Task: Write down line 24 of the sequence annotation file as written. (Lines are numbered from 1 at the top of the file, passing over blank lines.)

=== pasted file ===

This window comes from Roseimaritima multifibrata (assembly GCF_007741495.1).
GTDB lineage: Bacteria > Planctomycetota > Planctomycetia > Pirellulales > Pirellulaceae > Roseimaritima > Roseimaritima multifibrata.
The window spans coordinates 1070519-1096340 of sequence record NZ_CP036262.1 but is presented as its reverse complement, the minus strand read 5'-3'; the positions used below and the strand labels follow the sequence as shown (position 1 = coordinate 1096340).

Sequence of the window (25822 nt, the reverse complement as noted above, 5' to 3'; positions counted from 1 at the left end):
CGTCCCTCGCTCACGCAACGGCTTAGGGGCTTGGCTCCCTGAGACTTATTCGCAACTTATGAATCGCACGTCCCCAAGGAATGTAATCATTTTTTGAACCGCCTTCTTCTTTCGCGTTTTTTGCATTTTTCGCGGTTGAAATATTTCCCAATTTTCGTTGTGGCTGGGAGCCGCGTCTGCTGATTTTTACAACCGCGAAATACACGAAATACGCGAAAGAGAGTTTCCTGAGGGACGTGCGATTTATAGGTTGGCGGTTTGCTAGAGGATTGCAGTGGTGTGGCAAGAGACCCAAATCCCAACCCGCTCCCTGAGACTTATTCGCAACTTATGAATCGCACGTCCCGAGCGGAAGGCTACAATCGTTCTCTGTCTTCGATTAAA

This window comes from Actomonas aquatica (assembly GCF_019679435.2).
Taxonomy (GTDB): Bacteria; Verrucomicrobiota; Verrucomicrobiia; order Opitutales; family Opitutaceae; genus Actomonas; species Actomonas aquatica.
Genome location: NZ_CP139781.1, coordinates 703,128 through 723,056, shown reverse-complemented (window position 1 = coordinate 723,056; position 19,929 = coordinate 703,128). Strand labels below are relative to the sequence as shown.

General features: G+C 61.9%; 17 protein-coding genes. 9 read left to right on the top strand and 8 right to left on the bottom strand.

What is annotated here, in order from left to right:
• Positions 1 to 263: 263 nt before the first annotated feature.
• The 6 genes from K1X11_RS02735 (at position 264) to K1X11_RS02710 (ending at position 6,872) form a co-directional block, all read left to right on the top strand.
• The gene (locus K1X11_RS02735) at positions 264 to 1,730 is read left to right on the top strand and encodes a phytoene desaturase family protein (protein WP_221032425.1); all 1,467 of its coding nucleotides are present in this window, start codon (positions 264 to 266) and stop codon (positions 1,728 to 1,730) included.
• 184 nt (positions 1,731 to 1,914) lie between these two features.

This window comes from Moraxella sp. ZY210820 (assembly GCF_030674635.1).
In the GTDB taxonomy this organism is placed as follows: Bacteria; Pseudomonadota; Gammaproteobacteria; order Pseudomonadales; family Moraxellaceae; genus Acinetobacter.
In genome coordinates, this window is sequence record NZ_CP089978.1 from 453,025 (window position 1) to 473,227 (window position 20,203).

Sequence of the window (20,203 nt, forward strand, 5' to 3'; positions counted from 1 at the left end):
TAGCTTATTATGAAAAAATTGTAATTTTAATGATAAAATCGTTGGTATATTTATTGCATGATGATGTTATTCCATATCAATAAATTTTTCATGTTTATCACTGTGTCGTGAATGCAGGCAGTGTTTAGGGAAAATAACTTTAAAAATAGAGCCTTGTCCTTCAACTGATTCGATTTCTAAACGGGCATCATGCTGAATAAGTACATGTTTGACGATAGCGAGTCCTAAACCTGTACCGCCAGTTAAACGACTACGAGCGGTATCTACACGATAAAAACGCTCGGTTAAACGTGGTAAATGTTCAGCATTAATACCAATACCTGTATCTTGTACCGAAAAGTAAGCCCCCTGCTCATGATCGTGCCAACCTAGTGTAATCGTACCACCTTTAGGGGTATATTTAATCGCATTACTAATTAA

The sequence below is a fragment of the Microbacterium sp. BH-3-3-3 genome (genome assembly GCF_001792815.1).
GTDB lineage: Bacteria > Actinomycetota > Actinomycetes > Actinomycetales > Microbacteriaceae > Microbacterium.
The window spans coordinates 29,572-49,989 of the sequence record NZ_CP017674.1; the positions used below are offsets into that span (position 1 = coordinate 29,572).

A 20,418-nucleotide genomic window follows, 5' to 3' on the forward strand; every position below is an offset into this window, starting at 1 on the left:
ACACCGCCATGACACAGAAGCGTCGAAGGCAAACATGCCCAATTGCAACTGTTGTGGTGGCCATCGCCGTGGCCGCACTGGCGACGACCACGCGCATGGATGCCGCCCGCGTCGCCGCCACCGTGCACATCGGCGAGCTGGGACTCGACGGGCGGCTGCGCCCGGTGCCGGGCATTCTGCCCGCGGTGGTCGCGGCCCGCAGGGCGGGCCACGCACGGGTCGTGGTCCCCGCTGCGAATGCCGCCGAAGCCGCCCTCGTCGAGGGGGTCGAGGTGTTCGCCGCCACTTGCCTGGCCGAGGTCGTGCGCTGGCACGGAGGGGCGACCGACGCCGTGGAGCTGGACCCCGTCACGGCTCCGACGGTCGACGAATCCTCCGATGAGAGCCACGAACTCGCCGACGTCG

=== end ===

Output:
ACACCGCCATGACACAGAAGCGTCGAAGGCAAACATGCCCAATTGCAACTGTTGTGGTGGCCATCGCCGTGGCCGCACTGGCGACGACCACGCGCATGGATGCCGCCCGCGTCGCCGCCACCGTGCACATCGGCGAGCTGGGACTCGACGGGCGGCTGCGCCCGGTGCCGGGCATTCTGCCCGCGGTGGTCGCGGCCCGCAGGGCGGGCCACGCACGGGTCGTGGTCCCCGCTGCGAATGCCGCCGAAGCCGCCCTCGTCGAGGGGGTCGAGGTGTTCGCCGCCACTTGCCTGGCCGAGGTCGTGCGCTGGCACGGAGGGGCGACCGACGCCGTGGAGCTGGACCCCGTCACGGCTCCGACGGTCGACGAATCCTCCGATGAGAGCCACGAACTCGCCGACGTCG